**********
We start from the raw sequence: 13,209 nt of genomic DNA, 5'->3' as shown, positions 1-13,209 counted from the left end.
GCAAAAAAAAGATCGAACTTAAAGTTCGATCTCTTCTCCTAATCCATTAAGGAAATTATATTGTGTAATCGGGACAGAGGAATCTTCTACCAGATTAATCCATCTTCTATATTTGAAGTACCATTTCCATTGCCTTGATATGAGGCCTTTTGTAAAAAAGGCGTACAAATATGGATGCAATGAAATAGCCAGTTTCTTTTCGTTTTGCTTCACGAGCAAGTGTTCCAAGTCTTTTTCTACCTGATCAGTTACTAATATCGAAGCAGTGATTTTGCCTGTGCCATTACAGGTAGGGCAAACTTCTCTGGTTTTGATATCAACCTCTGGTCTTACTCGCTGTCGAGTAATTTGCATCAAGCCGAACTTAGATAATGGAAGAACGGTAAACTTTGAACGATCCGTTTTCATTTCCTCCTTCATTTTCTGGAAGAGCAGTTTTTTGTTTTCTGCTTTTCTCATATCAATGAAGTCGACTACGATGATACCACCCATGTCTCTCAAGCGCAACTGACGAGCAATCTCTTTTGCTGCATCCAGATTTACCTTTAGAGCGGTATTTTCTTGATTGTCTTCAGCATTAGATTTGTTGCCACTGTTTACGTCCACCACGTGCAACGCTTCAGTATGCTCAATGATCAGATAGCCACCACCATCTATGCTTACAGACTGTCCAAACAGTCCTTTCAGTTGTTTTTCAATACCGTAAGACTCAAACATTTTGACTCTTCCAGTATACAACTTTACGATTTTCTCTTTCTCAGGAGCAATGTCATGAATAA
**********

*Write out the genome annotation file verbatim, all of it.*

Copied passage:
We start from the raw sequence: 13,209 nt of genomic DNA, 5'->3' as shown, positions 1-13,209 counted from the left end.
GCAAAAAAAAGATCGAACTTAAAGTTCGATCTCTTCTCCTAATCCATTAAGGAAATTATATTGTGTAATCGGGACAGAGGAATCTTCTACCAGATTAATCCATCTTCTATATTTGAAGTACCATTTCCATTGCCTTGATATGAGGCCTTTTGTAAAAAAGGCGTACAAATATGGATGCAATGAAATAGCCAGTTTCTTTTCGTTTTGCTTCACGAGCAAGTGTTCCAAGTCTTTTTCTACCTGATCAGTTACTAATATCGAAGCAGTGATTTTGCCTGTGCCATTACAGGTAGGGCAAACTTCTCTGGTTTTGATATCAACCTCTGGTCTTACTCGCTGTCGAGTAATTTGCATCAAGCCGAACTTAGATAATGGAAGAACGGTAAACTTTGAACGATCCGTTTTCATTTCCTCCTTCATTTTCTGGAAGAGCAGTTTTTTGTTTTCTGCTTTTCTCATATCAATGAAGTCGACTACGATGATACCACCCATGTCTCTCAAGCGCAACTGACGAGCAATCTCTTTTGCTGCATCCAGATTTACCTTTAGAGCGGTATTTTCTTGATTGTCTTCAGCATTAGATTTGTTGCCACTGTTTACGTCCACCACGTGCAACGCTTCAGTATGCTCAATGATCAGATAGCCACCACCATCTATGCTTACAGACTGTCCAAACAGTCCTTTCAGTTGTTTTTCAATACCGTAAGACTCAAACATTTTGACTCTTCCAGTATACAACTTTACGATTTTCTCTTTCTCAGGAGCAATGTCATGAATAA